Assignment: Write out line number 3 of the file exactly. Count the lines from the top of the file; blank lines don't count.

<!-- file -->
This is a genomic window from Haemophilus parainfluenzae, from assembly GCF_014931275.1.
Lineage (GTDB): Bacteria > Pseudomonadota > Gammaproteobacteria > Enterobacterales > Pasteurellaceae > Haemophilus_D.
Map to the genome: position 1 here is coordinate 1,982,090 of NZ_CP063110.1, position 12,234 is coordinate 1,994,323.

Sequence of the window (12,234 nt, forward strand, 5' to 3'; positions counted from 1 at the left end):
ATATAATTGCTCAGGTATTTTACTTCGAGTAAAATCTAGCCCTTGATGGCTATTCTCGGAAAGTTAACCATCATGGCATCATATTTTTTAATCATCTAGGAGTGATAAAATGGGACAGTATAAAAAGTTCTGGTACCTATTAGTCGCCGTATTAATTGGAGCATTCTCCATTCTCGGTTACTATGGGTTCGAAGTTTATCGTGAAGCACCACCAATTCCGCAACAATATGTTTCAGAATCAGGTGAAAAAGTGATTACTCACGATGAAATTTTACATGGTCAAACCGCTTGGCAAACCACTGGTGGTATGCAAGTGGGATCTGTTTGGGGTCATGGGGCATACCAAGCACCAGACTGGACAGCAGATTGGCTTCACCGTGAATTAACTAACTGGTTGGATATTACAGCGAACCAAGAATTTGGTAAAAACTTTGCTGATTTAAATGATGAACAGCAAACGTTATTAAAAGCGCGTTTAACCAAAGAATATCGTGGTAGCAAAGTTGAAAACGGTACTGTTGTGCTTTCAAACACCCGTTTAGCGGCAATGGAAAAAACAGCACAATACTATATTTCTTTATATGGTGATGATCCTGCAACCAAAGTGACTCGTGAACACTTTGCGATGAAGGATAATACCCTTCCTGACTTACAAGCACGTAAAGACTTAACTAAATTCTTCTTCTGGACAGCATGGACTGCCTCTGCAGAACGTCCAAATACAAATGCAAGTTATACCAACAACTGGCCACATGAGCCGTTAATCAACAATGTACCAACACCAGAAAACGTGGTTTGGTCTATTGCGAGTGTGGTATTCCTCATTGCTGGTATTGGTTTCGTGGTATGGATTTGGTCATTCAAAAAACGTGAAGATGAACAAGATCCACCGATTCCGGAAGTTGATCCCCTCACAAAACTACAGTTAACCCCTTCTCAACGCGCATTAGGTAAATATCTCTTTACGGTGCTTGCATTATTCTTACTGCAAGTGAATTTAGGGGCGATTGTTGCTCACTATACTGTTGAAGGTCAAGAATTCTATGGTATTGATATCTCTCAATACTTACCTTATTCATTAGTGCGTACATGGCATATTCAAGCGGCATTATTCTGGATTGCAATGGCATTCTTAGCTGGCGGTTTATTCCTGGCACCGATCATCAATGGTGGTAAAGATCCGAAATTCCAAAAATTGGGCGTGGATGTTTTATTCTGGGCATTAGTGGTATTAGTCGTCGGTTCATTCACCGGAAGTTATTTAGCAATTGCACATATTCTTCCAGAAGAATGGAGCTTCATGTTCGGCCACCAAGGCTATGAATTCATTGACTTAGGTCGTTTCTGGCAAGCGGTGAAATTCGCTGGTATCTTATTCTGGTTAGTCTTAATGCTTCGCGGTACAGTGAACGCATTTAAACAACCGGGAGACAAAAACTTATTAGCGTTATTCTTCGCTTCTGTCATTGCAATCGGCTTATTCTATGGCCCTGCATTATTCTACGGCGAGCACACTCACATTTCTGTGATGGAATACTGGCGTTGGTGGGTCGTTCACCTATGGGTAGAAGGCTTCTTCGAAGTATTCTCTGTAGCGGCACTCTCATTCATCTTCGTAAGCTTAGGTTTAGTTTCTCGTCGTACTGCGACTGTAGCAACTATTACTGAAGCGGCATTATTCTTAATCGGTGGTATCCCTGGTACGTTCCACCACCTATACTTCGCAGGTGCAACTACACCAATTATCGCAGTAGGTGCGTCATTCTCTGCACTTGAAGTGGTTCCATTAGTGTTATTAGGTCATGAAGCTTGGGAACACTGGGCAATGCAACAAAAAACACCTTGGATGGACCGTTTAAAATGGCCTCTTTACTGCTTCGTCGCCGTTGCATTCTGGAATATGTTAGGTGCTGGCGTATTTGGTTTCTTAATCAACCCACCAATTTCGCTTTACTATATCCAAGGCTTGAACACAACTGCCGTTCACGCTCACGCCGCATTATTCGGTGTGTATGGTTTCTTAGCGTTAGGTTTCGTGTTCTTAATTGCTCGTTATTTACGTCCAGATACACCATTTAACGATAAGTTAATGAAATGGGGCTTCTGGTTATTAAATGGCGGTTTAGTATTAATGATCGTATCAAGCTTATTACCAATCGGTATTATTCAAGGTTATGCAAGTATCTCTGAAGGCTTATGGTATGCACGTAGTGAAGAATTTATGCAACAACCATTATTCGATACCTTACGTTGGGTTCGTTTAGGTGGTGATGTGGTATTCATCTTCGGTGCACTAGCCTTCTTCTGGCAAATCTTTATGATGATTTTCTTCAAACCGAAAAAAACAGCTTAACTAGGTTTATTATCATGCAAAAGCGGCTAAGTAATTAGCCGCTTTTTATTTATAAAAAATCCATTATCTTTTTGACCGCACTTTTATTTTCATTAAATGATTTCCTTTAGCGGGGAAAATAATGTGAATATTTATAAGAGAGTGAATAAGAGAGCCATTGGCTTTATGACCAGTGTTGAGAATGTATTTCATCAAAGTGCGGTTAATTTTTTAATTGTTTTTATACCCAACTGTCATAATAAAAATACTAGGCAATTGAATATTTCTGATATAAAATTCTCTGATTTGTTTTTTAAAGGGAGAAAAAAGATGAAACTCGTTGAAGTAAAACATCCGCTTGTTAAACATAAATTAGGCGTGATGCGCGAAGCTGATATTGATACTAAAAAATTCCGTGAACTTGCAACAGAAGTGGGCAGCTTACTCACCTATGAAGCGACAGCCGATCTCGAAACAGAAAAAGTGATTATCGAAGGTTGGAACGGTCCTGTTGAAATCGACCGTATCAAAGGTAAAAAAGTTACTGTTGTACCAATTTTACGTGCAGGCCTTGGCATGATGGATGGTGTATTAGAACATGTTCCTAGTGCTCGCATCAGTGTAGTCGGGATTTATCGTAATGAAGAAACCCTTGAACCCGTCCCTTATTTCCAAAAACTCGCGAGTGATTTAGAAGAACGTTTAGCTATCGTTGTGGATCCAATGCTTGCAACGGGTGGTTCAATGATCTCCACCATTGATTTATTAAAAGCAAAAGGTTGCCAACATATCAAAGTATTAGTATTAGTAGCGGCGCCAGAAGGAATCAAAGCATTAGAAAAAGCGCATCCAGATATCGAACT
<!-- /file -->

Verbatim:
Map to the genome: position 1 here is coordinate 1,982,090 of NZ_CP063110.1, position 12,234 is coordinate 1,994,323.